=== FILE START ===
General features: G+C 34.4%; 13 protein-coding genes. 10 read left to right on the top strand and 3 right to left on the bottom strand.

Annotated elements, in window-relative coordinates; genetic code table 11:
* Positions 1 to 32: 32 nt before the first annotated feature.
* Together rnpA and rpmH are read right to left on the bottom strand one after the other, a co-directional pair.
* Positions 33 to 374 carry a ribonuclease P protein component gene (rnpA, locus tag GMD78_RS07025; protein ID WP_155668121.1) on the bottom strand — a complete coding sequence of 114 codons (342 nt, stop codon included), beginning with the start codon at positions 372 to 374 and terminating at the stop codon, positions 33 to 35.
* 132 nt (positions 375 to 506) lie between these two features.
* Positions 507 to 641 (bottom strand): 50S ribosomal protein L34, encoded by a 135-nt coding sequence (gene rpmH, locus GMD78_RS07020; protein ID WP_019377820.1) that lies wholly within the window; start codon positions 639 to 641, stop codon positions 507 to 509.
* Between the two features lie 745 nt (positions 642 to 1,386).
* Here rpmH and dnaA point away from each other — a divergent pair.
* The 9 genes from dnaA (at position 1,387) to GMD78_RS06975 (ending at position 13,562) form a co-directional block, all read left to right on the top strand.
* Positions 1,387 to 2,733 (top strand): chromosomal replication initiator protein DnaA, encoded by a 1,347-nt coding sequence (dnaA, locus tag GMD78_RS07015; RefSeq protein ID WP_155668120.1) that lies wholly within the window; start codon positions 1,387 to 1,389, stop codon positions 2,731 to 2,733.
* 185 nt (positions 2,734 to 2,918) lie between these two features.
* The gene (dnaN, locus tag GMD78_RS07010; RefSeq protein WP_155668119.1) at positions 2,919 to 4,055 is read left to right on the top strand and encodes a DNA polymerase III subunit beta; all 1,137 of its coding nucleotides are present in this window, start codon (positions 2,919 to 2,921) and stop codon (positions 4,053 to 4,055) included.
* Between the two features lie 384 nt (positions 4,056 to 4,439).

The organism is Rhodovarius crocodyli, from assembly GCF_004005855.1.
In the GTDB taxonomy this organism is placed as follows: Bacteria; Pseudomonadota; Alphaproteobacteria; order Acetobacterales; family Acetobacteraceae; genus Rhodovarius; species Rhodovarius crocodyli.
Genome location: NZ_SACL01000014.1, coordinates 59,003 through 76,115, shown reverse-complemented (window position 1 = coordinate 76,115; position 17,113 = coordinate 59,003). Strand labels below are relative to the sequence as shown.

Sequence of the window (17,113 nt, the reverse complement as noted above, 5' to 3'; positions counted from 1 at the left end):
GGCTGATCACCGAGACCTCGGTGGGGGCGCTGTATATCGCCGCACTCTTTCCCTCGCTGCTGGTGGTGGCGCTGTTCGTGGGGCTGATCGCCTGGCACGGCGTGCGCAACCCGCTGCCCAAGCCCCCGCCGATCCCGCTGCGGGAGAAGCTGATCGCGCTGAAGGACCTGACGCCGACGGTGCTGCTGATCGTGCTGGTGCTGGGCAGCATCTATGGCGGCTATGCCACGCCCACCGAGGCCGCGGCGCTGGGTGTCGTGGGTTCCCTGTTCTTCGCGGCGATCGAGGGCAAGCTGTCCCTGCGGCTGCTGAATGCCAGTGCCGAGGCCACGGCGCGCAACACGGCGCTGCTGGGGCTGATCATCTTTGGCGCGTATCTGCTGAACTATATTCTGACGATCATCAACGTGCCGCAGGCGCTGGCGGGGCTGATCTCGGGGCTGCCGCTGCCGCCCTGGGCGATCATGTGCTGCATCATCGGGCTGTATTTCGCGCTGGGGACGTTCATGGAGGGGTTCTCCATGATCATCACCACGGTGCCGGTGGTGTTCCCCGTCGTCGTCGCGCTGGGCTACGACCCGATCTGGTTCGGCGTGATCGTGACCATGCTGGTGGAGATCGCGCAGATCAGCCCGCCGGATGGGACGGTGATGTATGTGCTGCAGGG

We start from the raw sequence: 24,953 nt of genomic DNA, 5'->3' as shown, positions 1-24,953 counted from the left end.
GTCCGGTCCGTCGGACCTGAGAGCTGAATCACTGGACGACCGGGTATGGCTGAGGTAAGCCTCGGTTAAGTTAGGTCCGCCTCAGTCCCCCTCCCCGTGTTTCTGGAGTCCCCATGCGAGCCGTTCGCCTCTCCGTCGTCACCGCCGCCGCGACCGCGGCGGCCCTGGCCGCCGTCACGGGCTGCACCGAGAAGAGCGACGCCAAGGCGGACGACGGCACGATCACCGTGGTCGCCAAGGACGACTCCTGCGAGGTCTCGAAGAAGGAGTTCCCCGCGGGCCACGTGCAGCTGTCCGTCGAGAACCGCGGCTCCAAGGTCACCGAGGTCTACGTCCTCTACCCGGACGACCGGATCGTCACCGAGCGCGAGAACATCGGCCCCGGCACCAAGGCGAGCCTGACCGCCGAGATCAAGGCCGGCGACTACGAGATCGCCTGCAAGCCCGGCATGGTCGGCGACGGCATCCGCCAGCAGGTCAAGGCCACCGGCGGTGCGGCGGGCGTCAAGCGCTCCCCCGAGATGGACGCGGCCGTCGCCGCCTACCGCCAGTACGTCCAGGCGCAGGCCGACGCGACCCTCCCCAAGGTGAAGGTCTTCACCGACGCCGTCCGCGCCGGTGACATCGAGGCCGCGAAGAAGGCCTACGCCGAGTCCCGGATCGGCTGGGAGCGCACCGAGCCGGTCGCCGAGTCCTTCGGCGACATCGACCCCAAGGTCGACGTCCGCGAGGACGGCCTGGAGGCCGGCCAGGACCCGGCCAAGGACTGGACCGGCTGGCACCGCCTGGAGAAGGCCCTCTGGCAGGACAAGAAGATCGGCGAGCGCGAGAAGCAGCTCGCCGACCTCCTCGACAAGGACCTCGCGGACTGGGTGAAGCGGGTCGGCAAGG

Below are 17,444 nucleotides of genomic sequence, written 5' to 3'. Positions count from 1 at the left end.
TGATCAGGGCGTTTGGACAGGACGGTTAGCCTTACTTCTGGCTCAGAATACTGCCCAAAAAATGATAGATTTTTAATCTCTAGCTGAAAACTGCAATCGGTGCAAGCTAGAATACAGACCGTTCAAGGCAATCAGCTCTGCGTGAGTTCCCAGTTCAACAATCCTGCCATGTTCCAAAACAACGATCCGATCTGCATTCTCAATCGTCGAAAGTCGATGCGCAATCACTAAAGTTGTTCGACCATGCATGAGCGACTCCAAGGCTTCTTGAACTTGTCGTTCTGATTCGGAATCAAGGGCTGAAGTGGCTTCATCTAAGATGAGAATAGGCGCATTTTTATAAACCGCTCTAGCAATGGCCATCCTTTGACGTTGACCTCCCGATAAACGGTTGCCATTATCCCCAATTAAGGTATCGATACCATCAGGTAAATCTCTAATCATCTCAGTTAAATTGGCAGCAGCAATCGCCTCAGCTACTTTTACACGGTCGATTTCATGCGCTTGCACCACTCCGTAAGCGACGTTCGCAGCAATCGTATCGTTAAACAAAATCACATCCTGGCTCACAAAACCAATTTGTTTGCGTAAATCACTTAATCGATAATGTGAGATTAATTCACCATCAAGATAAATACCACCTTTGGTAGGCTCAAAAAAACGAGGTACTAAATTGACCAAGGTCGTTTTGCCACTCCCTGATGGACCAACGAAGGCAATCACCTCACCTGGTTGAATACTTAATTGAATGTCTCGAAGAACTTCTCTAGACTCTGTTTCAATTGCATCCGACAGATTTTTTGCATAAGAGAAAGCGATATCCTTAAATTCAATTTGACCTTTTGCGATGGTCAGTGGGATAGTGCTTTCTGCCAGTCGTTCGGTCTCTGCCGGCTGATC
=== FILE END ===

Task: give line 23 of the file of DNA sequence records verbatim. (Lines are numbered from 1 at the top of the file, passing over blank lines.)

TGATCAGGGCGTTTGGACAGGACGGTTAGCCTTACTTCTGGCTCAGAATACTGCCCAAAAAATGATAGATTTTTAATCTCTAGCTGAAAACTGCAATCGGTGCAAGCTAGAATACAGACCGTTCAAGGCAATCAGCTCTGCGTGAGTTCCCAGTTCAACAATCCTGCCATGTTCCAAAACAACGATCCGATCTGCATTCTCAATCGTCGAAAGTCGATGCGCAATCACTAAAGTTGTTCGACCATGCATGAGCGACTCCAAGGCTTCTTGAACTTGTCGTTCTGATTCGGAATCAAGGGCTGAAGTGGCTTCATCTAAGATGAGAATAGGCGCATTTTTATAAACCGCTCTAGCAATGGCCATCCTTTGACGTTGACCTCCCGATAAACGGTTGCCATTATCCCCAATTAAGGTATCGATACCATCAGGTAAATCTCTAATCATCTCAGTTAAATTGGCAGCAGCAATCGCCTCAGCTACTTTTACACGGTCGATTTCATGCGCTTGCACCACTCCGTAAGCGACGTTCGCAGCAATCGTATCGTTAAACAAAATCACATCCTGGCTCACAAAACCAATTTGTTTGCGTAAATCACTTAATCGATAATGTGAGATTAATTCACCATCAAGATAAATACCACCTTTGGTAGGCTCAAAAAAACGAGGTACTAAATTGACCAAGGTCGTTTTGCCACTCCCTGATGGACCAACGAAGGCAATCACCTCACCTGGTTGAATACTTAATTGAATGTCTCGAAGAACTTCTCTAGACTCTGTTTCAATTGCATCCGACAGATTTTTTGCATAAGAGAAAGCGATATCCTTAAATTCAATTTGACCTTTTGCGATGGTCAGTGGGATAGTGCTTTCTGCCAGTCGTTCGGTCTCTGCCGGCTGATC